Archive for the ‘People’ Category
I may not be posting as much as I used to, but there are times that I just have to. Yesterday, for example, when grandson Andrew and great-grandson Weston rode up on Kitty, I was sure I would get a great picture.
Better try it from the other side; the light’s better. Look this way, Weston!
Oh, well. Try again. Look this way, Kitty!
Well, this time I got a good one.
Darn. Weston blinked. Oh, well; maybe next time!
All’s well here; Billy passed his last check up with flying colors. We’re about to enter another heat wave, but the end is in sight now. Many kids are going back to school, and the days are perceptibly shorter. Still, the saying is that fall won’t be here until after the county fair, and that’s almost always been true. Then I’ll get out and about more, and I hope I’ll do more blogging.
And she’s cuter than ever. See?
Her hair doesn’t look very red in this shot, but it is. She is three months old now, and a very good baby. She and her mom Christina were giving her great-grandfather a haircut. It was the kind he likes, which means he’s as bald as an egg right now. Oh, well, it will grow back — eventually.
I stopped by the liquidambars at Teen Challenge today and snapped this picture of some of the fallen leaves. They’re beautiful on the ground, too.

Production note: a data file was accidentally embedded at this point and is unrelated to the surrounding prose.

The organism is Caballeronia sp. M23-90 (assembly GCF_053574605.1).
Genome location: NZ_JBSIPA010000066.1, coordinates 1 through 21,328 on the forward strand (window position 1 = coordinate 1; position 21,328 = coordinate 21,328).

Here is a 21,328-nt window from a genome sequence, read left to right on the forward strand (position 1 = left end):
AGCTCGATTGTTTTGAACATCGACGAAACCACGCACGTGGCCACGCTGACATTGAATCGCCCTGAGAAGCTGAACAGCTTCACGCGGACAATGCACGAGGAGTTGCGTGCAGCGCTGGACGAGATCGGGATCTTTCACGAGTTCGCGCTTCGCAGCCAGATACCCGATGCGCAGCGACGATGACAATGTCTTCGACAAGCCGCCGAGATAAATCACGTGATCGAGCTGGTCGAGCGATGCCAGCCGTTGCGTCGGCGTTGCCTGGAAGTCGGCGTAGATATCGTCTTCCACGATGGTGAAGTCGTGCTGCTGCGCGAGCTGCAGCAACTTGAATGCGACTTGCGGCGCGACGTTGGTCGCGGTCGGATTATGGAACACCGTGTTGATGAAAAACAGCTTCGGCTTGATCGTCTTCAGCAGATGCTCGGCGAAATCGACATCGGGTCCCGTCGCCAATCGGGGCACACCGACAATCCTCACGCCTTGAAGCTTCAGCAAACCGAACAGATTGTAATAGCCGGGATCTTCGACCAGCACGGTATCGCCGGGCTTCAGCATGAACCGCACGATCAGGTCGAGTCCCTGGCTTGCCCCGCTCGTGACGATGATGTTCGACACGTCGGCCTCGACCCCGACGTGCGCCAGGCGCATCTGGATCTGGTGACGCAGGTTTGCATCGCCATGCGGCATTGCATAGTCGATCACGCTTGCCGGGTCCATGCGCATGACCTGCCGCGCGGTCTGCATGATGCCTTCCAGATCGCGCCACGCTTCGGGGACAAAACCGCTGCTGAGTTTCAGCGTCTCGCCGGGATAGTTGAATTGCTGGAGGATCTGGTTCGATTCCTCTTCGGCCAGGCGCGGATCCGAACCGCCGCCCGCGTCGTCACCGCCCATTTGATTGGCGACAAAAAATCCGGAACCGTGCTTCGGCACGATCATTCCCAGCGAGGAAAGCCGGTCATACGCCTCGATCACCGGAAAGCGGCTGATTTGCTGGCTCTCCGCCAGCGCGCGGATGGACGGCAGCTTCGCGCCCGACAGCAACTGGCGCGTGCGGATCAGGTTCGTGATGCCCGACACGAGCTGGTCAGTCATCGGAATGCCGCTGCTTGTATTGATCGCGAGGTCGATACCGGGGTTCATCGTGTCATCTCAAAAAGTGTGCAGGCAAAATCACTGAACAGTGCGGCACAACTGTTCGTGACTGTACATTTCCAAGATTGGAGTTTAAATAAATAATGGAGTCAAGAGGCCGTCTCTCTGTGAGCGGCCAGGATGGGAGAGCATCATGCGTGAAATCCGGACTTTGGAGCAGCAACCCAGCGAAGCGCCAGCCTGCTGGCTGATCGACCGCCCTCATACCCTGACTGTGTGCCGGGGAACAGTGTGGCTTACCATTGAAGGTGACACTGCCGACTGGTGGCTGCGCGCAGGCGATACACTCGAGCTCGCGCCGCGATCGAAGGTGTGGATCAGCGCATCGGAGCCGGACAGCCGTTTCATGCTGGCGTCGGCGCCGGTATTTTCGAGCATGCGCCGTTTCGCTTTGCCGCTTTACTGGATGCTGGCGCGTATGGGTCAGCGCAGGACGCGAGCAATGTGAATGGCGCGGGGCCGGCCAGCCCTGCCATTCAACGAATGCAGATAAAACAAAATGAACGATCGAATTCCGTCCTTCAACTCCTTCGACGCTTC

Fall is passing quickly, and there’s another storm due on Thanksgiving — we hope. It’s supposed to be a really cold one, which will probably bring the last of the leaves down. Winter is nearly here.
The place was awash in little girls this afternoon. I think I counted seven, at one point. A couple of them were even ours.
Here is great-granddaughter Liliana on her gaited pony . . .
Here are some spectators. Can you tell which one has been on a horse lately?
Liliana’s little sister Isabella was not impressed.
The sun was really bright . . . but it sure lit up Isabella’s red hair!
I think it’s true; there is a natural affinity between little girls and horses.
We had some excitement yesterday. I was going out to catch Kitty — Marion and I rode out again — when I looked up and saw a couple of deputies headed down into the river bottom. One appeared to have a gun drawn. There were eight or nine of them searching the brush. They were apparently looking for the renegade deputy who had escaped from custody earlier.
Needless to say, Marion and I went in the opposite direction.
Just a couple of hours ago, we learned they had captured that deputy, who was wanted on a variety of charges. He was said to have brandished a firearm at a group of little girls. He was found in Oildale, all right, so maybe he had passed by. It’s a relief that he was caught with no harm done to anyone. But it was a weird episode.
Things are never dull around here . . .